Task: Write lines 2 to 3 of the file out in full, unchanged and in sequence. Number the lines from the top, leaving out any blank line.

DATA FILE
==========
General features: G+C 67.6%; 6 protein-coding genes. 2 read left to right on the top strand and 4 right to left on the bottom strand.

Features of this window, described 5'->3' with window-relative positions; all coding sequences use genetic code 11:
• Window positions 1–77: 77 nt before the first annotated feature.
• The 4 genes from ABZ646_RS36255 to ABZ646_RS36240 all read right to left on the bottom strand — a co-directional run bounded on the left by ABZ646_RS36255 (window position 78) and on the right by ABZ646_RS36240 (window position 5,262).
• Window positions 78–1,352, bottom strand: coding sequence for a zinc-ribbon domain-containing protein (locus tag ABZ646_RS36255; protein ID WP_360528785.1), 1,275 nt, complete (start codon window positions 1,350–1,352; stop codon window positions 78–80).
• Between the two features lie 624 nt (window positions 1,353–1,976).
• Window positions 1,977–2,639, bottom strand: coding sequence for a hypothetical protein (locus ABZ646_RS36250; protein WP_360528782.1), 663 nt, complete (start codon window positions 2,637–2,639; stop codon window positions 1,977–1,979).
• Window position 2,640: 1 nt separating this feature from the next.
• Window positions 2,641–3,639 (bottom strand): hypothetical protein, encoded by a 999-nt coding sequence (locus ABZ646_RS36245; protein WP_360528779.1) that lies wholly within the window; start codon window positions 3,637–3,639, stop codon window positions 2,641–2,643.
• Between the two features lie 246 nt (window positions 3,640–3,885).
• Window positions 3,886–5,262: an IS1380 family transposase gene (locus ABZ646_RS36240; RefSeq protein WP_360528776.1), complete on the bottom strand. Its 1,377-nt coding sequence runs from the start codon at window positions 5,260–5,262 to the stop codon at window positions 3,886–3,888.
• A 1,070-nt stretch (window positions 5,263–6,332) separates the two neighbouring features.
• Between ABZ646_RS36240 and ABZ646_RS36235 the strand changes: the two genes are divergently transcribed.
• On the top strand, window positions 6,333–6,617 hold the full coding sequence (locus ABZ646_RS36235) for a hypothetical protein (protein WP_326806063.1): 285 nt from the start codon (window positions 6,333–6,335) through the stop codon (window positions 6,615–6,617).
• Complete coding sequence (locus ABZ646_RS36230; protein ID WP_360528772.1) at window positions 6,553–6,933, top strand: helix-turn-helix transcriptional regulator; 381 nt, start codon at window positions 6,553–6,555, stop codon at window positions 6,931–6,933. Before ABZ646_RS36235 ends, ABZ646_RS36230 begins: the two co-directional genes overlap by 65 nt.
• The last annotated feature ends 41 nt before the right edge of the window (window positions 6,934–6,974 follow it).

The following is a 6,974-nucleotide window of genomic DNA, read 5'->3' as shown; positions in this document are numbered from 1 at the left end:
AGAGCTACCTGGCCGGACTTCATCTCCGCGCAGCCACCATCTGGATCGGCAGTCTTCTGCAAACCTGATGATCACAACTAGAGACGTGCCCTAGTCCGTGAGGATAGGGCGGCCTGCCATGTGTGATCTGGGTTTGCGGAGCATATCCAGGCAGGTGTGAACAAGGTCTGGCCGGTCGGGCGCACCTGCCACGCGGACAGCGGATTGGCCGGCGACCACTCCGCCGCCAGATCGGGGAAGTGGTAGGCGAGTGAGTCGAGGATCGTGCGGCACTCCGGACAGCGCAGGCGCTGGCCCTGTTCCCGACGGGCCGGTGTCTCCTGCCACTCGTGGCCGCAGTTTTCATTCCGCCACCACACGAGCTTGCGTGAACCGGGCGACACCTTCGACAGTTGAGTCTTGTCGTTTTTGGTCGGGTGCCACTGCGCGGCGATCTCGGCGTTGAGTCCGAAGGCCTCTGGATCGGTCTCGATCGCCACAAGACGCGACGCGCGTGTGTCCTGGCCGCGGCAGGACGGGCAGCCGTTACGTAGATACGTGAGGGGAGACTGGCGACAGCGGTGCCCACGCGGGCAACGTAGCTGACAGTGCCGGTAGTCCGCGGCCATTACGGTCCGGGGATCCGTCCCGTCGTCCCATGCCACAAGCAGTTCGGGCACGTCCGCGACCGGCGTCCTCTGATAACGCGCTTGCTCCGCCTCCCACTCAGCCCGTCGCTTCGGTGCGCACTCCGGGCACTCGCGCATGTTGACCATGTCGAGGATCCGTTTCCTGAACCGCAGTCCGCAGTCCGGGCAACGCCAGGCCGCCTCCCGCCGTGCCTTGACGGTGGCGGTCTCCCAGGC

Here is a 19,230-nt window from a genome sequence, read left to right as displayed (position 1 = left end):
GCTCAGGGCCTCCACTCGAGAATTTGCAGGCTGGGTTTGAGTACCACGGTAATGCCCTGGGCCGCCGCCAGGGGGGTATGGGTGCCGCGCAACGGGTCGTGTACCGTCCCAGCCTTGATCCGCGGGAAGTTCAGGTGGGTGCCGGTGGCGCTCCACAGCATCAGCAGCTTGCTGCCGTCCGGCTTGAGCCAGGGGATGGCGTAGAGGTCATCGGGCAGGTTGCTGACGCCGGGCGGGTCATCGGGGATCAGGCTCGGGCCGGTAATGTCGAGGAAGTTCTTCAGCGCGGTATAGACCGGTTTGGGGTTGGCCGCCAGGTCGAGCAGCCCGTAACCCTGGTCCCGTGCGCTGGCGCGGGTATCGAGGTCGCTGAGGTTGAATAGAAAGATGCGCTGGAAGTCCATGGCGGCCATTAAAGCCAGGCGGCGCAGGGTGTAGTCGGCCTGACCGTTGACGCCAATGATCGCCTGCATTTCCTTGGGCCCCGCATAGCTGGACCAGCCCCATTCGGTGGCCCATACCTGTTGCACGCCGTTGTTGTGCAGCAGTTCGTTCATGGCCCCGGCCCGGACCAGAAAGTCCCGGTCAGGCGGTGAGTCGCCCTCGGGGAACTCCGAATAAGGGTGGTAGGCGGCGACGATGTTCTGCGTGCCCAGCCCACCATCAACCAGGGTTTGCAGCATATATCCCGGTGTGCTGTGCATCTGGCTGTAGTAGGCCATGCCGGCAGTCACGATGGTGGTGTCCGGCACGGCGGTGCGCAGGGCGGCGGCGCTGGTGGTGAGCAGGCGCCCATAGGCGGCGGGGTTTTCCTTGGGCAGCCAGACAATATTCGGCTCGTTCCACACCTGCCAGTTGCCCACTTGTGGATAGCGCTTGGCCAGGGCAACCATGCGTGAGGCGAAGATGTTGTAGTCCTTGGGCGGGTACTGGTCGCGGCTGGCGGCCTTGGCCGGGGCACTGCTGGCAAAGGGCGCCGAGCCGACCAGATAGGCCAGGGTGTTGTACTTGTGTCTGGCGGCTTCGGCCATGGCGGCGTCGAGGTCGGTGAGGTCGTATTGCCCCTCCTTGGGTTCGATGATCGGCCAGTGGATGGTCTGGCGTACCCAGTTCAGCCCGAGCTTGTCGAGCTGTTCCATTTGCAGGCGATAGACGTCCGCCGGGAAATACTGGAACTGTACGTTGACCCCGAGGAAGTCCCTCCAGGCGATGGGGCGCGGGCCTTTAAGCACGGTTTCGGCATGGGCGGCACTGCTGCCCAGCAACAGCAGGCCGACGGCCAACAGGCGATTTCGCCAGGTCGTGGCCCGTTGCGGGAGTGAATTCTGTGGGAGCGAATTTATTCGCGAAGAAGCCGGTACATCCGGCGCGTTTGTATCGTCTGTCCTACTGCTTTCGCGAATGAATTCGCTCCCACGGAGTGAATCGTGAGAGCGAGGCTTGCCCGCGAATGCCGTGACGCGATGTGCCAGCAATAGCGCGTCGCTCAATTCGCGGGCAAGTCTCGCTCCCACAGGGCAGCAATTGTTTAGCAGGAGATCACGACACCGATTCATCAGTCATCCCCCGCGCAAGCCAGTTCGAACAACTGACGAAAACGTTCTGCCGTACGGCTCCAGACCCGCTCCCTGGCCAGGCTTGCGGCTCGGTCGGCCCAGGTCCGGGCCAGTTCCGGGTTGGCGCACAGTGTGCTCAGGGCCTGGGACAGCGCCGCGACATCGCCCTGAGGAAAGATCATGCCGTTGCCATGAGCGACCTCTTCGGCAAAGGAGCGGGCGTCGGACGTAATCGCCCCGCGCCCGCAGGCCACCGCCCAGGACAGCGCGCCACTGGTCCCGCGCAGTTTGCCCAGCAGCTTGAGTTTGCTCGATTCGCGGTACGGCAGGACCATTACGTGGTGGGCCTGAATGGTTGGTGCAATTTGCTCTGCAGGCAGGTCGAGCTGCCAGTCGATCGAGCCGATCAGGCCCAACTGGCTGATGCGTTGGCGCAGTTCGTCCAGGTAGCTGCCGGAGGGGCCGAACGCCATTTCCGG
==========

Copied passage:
Features of this window, described 5'->3' with window-relative positions; all coding sequences use genetic code 11:
• Window positions 1–77: 77 nt before the first annotated feature.